An important observation is the inter-individual variation in spite of genetic homogeneity and strict standardization of husbandry and experimental conditions. This inter-individual variation can also be observed in HCM studies. It has been shown that differences in activity are more stable over time, which allows more predictability [49, 92,93,94]. In HCM studies, individuals can be observed over a longer period of time, which can lead to a better understanding of the increased susceptibility or decreased resilience of subpopulations. This is a major advance for phenotyping, monitoring of effect size of interventions, and animal welfare.

Twenty-four hours HCM takes into account the normal circadian rhythm of behavioral and physiological parameters and will reveal any phase shift relative to the light–dark-cycle (for review, see [95]). When nocturnal animals such as mice or rats are monitored for a few hours only, and then often during the light phase, valuable information may be missed, as Eikelboom and Lattanzio showed for running wheel activity [15, 96].

Automatization allows for monitoring of animals without the presence of an experimenter. Prey animals such as mice and rats may show altered behavior and hide for instance pain, suffering, or distress [97]. Therefore, live cage-side health checks may not detect impaired well-being. Automated systems can thus be an important supplement to professional visual inspection of animal health and well-being. However, in our view, the cage-side checks performed by the animal care staff should never fully be replaced since there is always the risk of technical failures. It is widely discussed that an experimenter can influence animal-based parameters [98]. For example, the odor of male experimenters was shown to cause stress and stress-induced analgesia in mice and rats [99]. However, a recent multi-laboratory study demonstrated that experimenters caused less data variation than the different laboratories [100].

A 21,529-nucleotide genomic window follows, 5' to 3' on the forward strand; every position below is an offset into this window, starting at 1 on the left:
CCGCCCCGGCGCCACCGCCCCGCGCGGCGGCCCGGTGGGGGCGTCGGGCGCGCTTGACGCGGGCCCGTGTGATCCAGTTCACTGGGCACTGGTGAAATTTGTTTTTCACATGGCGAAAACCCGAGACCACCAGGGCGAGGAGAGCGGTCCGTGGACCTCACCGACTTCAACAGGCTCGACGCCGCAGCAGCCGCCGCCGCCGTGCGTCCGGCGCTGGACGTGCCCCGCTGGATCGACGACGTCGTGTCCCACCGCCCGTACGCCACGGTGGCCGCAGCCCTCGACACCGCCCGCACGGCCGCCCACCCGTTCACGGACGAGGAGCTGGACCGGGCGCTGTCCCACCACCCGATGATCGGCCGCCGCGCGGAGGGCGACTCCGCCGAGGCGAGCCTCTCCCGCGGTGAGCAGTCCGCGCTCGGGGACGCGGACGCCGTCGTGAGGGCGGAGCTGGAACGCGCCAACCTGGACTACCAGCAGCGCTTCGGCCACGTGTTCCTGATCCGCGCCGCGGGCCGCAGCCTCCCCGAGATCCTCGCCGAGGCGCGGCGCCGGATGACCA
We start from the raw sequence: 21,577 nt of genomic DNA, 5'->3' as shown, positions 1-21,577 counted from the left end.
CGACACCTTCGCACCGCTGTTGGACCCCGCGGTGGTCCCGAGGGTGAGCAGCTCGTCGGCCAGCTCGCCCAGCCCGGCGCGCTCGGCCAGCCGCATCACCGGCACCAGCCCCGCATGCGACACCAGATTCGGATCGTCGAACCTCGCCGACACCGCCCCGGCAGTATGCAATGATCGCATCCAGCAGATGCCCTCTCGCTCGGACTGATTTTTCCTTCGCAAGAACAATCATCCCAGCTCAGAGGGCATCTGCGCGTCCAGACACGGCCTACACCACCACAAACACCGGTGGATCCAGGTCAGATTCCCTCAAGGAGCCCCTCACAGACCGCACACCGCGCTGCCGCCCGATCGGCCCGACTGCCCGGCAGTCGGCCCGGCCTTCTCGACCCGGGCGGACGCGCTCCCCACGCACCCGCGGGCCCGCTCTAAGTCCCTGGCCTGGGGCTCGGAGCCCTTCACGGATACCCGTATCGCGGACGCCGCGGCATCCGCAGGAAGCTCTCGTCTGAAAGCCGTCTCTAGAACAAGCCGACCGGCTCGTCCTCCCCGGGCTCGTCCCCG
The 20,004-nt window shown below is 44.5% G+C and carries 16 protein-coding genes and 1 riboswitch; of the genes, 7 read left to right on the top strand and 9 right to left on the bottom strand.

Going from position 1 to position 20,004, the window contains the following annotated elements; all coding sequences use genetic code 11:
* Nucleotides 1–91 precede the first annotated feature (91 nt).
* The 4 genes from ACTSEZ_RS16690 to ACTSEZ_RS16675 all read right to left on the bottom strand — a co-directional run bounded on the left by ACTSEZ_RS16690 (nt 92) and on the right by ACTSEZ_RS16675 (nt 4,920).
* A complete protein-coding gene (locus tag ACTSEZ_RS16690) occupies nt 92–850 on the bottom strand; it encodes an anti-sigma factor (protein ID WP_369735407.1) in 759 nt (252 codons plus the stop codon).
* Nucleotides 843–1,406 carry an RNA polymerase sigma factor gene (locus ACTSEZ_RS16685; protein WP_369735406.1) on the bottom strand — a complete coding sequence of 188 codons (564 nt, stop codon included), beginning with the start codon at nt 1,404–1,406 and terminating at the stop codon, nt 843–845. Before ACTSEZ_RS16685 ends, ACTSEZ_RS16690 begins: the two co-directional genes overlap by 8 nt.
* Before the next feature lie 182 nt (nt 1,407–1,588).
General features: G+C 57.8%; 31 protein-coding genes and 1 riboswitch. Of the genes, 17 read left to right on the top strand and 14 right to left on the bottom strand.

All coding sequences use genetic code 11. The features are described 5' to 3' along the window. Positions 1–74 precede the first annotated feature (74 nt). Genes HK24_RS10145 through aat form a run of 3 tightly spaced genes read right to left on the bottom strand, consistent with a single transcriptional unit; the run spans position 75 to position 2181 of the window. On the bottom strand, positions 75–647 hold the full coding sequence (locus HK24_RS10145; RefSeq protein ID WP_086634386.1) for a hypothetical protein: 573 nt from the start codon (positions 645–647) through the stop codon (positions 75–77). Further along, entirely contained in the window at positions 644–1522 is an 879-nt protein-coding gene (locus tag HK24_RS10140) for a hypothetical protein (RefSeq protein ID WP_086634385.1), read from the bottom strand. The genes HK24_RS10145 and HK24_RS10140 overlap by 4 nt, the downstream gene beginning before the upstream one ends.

In contrast to manual evaluation, automatization allows for more unbiased and data-driven assessment of parameters, which can save labor time once an automated method is established.

Use of novel techniques allows for monitoring sophisticated parameters